- Monitor the listings versus sales statistics to determine when to move before the crowd rushes in.
- Look at vacancy rates below 3%.
- Cash flow in the areas must be neutral or positive.
- Monitor potential competition of similar properties, ie housing estates nearby.
- Research infrastructure spending, ensuring projects are funded and not just planned, with special attention being given to long-term employment growth, not just construction employment.
- After determining the area I wish to invest in, I look for a property that has an angle that will allow me to add value either in the short or long term. Land size is key, but having a very intimate knowledge of town planning guidelines and future developments is the cornerstone of future-proofing my investments.
- Look for good cash flow areas that are likely to grow, and then I buy the largest land I can find within the area.
- Buy houses in family areas and town homes in inner-ring suburbs, if that is what is required.
- I rarely inspect a property pre-sale, but you must look at satellite and property photos with forensic intensity. A tree in the middle of a yard might trigger an environmental clause in town planning, or skidmarks on a street might indicate hoons in the neighbourhood.
- Always do a building and pest inspection and debrief the inspectors to gain a clear picture of the property.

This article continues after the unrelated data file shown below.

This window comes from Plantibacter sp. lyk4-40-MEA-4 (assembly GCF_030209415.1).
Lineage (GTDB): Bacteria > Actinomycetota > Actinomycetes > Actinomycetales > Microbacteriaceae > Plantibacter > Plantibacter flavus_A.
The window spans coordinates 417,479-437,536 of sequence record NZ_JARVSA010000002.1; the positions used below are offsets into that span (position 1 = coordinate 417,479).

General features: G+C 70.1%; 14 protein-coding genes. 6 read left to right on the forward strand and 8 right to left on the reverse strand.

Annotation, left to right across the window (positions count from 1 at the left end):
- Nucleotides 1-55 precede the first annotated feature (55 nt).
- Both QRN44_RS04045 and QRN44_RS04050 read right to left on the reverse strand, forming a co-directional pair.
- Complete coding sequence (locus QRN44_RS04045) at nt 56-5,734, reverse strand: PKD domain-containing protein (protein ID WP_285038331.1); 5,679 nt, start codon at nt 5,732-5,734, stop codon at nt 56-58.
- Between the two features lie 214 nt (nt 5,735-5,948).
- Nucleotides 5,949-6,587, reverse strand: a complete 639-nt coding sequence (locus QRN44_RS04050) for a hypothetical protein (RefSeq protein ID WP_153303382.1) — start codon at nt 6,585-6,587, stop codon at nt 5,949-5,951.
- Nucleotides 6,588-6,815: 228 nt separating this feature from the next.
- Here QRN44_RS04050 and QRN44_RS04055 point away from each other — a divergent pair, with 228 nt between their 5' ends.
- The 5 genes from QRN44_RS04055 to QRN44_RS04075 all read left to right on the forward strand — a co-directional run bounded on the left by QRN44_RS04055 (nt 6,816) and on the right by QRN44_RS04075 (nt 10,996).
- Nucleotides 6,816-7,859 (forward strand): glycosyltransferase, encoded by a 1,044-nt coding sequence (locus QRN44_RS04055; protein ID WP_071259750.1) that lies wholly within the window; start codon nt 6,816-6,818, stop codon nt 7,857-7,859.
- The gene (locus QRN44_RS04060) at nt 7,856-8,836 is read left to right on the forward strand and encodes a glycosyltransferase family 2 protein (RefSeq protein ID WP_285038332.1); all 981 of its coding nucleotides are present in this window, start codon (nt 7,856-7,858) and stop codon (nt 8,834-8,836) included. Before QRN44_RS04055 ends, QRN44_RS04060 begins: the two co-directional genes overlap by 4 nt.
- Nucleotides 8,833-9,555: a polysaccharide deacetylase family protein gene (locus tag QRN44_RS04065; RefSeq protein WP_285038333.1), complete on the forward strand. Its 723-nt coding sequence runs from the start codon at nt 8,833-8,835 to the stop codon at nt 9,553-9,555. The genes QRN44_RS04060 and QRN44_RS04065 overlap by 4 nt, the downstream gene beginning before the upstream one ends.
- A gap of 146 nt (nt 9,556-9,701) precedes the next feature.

- Always talk to multiple property managers, asking similar questions so you can form an opinion based on multiple answers. Never expect an unbiased viewpoint from a selling agent. Their job is to sell a property, whereas a property manager wants to manage a decent, trouble-free rent roll.
Keen eye for a good deal
When it comes to assessing investment potential, Ralph relies on his ability to crunch the numbers and take action decisively.
“I was offered the Cranebrook property for $360–$390k the day before it was due to be listed. I had developed a rapport with several agents and this one in particular. I knew if I offered $380k the agent would likely list. I asked the agent to give me half an hour while I spoke with a granny flat company I had also been speaking with. After the granny flat company looked at town planning drawings, spoke to council and confirmed with me what would be possible, I offered $390k, his full asking price. I knew the Penrith market was moving based on my supply and sold price statistics, and to offer less would have provided the agent the opportunity to test the market.”